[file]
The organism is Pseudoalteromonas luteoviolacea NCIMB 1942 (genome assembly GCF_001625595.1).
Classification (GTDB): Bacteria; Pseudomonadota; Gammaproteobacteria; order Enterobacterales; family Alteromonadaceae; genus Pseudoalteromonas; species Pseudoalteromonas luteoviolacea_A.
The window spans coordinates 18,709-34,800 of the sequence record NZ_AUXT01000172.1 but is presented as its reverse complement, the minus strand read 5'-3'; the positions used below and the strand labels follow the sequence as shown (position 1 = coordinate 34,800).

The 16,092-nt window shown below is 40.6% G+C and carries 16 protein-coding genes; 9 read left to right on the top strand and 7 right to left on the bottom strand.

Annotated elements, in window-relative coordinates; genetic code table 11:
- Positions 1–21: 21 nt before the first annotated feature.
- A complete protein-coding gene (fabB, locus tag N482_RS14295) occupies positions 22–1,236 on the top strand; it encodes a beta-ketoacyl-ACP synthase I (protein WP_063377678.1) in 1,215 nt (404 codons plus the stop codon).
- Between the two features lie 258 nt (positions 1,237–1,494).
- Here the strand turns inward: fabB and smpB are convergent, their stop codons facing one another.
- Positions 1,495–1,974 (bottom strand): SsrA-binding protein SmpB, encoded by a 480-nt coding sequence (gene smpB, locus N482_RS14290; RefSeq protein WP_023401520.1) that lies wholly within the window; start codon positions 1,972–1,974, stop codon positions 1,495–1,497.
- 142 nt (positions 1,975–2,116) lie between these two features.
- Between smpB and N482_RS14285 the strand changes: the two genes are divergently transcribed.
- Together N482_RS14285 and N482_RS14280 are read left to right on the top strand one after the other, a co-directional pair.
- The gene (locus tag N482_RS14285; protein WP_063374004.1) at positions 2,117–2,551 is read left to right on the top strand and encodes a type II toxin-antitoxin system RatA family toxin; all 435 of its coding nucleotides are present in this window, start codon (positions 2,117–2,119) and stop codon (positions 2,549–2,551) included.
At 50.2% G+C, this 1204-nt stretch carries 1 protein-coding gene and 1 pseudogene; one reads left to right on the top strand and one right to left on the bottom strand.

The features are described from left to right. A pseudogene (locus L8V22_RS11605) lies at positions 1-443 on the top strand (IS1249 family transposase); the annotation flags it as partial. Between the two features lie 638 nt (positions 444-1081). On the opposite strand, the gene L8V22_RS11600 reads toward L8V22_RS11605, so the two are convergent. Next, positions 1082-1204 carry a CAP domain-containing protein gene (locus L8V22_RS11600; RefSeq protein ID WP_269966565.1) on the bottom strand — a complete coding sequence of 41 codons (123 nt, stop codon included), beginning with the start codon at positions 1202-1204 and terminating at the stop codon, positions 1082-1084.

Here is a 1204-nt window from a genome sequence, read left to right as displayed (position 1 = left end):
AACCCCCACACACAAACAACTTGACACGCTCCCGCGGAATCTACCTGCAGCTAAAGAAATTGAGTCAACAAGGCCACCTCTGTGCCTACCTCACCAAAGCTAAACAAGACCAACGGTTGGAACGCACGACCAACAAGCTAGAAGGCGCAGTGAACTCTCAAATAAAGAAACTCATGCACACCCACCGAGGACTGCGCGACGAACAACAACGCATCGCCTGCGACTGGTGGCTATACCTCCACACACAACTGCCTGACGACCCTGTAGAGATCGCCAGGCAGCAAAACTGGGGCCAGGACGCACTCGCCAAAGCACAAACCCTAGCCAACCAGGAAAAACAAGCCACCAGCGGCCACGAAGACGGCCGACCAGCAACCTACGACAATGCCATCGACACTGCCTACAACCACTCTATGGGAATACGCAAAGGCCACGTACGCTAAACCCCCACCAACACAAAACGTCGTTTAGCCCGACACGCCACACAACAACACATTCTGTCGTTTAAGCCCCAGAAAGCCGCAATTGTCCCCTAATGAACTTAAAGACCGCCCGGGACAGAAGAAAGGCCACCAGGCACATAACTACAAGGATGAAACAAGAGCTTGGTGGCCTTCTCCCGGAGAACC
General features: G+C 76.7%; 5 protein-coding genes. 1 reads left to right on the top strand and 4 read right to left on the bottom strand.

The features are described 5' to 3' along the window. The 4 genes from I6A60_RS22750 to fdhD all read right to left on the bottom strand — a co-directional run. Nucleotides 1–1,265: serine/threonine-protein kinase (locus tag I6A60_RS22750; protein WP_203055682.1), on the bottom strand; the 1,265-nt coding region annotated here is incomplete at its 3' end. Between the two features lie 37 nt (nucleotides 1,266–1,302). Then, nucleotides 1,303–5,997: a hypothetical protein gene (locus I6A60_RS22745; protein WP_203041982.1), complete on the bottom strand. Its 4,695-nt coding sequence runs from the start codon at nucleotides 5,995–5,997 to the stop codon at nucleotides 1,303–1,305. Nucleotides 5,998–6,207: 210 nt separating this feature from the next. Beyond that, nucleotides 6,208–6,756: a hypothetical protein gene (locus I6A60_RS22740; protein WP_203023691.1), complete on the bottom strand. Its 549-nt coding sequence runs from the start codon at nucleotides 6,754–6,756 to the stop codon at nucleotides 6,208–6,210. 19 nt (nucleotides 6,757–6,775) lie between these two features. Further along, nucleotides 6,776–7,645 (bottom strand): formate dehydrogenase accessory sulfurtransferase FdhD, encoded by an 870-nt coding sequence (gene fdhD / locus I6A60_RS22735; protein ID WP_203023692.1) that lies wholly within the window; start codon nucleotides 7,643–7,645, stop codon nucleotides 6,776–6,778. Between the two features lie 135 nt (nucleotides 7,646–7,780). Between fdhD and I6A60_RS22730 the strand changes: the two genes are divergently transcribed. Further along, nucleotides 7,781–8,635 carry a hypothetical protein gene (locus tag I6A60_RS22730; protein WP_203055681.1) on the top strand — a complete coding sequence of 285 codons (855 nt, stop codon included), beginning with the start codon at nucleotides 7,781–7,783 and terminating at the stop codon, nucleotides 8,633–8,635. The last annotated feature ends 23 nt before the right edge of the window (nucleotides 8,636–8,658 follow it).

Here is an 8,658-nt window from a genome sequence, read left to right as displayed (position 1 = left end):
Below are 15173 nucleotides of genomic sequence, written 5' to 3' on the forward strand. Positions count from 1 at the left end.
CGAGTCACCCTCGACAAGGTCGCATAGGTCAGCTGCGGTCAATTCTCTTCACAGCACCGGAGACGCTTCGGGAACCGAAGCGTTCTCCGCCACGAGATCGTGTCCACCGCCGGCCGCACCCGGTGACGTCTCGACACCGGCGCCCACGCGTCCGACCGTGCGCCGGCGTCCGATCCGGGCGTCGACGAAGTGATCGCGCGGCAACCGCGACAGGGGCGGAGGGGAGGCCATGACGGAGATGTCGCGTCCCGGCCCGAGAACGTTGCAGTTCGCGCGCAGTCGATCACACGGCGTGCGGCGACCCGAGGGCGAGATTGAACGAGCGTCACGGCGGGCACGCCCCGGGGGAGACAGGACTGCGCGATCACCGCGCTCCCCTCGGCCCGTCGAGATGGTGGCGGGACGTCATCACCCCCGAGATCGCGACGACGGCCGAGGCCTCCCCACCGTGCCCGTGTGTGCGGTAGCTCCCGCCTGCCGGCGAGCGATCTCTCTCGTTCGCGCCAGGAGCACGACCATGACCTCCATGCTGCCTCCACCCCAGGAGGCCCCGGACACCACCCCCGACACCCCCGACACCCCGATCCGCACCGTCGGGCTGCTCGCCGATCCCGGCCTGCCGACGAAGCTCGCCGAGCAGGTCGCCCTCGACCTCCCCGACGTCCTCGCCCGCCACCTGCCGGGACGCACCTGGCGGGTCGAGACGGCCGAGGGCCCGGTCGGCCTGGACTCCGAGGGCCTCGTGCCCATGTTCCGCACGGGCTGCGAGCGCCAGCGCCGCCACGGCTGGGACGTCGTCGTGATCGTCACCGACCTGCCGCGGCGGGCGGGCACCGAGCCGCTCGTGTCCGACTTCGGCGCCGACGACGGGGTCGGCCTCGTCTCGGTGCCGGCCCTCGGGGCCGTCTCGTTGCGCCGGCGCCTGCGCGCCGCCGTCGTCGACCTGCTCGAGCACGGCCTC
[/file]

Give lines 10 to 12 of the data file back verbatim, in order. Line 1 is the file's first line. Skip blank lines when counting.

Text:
- Positions 1,495–1,974 (bottom strand): SsrA-binding protein SmpB, encoded by a 480-nt coding sequence (gene smpB, locus N482_RS14290; RefSeq protein WP_023401520.1) that lies wholly within the window; start codon positions 1,972–1,974, stop codon positions 1,495–1,497.
- 142 nt (positions 1,975–2,116) lie between these two features.
- Between smpB and N482_RS14285 the strand changes: the two genes are divergently transcribed.